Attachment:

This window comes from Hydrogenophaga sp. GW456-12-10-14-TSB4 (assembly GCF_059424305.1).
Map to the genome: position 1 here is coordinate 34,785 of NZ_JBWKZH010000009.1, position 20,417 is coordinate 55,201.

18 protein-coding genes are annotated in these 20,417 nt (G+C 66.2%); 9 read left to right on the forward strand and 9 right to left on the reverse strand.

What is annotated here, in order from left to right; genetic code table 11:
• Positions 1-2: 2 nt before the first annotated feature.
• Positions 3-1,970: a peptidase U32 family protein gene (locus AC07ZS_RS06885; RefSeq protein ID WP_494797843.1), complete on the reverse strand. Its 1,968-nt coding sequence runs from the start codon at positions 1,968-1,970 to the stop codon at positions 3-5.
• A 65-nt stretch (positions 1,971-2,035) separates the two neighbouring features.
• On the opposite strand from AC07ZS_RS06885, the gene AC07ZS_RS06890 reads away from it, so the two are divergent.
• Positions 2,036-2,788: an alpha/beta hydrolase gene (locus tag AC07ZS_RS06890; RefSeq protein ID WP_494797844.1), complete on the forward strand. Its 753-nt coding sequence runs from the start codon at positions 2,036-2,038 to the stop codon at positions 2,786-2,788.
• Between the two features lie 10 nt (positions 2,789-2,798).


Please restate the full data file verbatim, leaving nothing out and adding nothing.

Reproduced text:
This window comes from Hydrogenophaga sp. GW456-12-10-14-TSB4 (assembly GCF_059424305.1).
Map to the genome: position 1 here is coordinate 34,785 of NZ_JBWKZH010000009.1, position 20,417 is coordinate 55,201.

18 protein-coding genes are annotated in these 20,417 nt (G+C 66.2%); 9 read left to right on the forward strand and 9 right to left on the reverse strand.

What is annotated here, in order from left to right; genetic code table 11:
• Positions 1-2: 2 nt before the first annotated feature.
• Positions 3-1,970: a peptidase U32 family protein gene (locus AC07ZS_RS06885; RefSeq protein ID WP_494797843.1), complete on the reverse strand. Its 1,968-nt coding sequence runs from the start codon at positions 1,968-1,970 to the stop codon at positions 3-5.
• A 65-nt stretch (positions 1,971-2,035) separates the two neighbouring features.
• On the opposite strand from AC07ZS_RS06885, the gene AC07ZS_RS06890 reads away from it, so the two are divergent.
• Positions 2,036-2,788: an alpha/beta hydrolase gene (locus tag AC07ZS_RS06890; RefSeq protein ID WP_494797844.1), complete on the forward strand. Its 753-nt coding sequence runs from the start codon at positions 2,036-2,038 to the stop codon at positions 2,786-2,788.
• Between the two features lie 10 nt (positions 2,789-2,798).